1972 Shasta Compact Renovation: Part Two

Today marks the two year anniversary of bringing our Shasta home! Most of that time has been spent alternatively storing it through the cold, long Wisconsin winter, and having it in shambles across my yard, garage, and driveway. After finishing it August, we have gotten to take it camping four times now (check out my post on Symco to see the highlight of our summer!) and we’re bona fide Shasta enthusiasts now (or, as my husband remarked to his brother this weekend: “vintage camper people are more our people than you guys are.” ha!).

If you missed my Part One post, that one showed off the interior renovation. Now I’m going to talk about what we did to spruce up the outside.

Here’s that original, bringing home baby picture:


And here’s the finale:


You might notice that the colors are awfully similar, haha! I have to say, we were SO indecisive on what color to paint the beast. It was ALMOST painted burgundy. Also, ALMOST like a navy blue. There was some semi-serious talk about both yellow and hunter green. And don’t even get me started on the stripe— to follow the original set-up or paint a Z stripe was a heated debate for a long time.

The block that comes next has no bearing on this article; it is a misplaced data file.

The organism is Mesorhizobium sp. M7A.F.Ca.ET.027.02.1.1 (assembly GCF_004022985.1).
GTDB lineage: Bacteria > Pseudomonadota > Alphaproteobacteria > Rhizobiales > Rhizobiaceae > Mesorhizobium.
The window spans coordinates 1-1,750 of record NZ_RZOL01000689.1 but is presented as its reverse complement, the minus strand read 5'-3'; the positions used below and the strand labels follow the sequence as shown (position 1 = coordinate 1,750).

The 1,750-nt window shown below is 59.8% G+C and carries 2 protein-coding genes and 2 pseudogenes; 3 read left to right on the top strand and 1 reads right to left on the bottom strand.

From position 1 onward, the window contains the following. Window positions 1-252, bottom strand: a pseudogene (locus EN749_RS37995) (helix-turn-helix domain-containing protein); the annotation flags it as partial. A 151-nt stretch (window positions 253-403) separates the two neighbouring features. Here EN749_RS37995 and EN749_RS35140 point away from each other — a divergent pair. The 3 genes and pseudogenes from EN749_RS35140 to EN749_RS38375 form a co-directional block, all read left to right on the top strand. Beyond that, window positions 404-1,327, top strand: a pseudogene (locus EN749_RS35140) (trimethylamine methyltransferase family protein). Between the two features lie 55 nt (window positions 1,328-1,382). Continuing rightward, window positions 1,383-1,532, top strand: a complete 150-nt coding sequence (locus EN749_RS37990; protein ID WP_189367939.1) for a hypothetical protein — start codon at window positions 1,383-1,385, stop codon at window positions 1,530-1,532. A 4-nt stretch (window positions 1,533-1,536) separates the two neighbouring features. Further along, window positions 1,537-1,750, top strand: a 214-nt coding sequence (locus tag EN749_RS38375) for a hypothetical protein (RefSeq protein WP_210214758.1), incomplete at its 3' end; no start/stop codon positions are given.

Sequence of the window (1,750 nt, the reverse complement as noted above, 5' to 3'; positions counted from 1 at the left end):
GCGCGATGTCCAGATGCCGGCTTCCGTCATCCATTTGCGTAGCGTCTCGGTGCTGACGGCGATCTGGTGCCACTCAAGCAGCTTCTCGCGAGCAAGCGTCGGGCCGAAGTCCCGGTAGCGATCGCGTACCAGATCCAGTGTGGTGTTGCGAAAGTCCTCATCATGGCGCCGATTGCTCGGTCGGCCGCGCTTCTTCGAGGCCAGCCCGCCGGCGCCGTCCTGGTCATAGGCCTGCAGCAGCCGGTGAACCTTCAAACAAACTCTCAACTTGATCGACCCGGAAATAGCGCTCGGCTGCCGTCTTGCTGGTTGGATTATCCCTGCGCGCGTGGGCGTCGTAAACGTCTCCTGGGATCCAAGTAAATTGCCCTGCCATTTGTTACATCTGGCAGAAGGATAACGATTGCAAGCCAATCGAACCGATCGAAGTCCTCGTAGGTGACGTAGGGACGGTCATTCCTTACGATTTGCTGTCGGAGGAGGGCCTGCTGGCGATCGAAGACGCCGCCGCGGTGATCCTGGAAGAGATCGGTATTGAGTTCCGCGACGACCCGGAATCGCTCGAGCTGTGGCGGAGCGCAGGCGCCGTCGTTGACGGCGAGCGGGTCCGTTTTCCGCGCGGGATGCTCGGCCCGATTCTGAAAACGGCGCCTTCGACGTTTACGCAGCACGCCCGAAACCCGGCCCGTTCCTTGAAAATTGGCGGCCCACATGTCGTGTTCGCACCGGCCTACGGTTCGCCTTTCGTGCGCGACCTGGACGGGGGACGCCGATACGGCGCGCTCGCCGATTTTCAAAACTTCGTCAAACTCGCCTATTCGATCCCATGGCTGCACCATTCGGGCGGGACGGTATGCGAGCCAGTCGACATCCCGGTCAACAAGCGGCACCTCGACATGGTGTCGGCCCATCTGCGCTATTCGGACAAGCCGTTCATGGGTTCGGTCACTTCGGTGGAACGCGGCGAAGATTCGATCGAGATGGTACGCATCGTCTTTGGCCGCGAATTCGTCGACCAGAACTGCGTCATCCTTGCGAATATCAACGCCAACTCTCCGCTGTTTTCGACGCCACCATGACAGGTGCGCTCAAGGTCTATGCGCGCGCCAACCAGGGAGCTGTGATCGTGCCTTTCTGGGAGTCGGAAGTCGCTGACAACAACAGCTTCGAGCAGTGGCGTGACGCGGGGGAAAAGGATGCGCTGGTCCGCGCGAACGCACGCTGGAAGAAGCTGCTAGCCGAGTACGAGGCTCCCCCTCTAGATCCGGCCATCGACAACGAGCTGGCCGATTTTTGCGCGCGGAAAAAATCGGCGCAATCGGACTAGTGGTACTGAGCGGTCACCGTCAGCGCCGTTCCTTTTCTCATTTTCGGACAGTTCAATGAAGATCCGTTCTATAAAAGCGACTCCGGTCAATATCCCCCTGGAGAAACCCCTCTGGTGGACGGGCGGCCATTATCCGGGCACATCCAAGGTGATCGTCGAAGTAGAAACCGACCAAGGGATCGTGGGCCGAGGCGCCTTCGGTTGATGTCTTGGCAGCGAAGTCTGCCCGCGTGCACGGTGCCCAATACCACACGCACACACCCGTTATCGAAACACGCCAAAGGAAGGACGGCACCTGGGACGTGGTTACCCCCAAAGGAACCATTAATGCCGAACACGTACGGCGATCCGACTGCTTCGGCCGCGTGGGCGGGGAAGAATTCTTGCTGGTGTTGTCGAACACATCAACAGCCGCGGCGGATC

In the end, we decided to keep with the original lines. And we settled on the turquoise. It really is a great pop color. The original, official Shasta turquoise was a lighter color than this, and I wish our paint had ended up a little closer to that but oh well.

As far as original colors go, our particular Shasta was actually cream colored on top and bottom, with the stripe painted gold— pretty low key, nothing flashy about it (it seems like most of the early 70s Shastas were pretty drab in this regard).

Everything was repainted on the outside, top to bottom, including the hitch, hubcaps, and propane.

But, honestly, that was the last step. A whole lot of other exterior projects happened first. Most notably, this happening:


Here’s a break down:

  • We took the windows, door, and all the j-channel off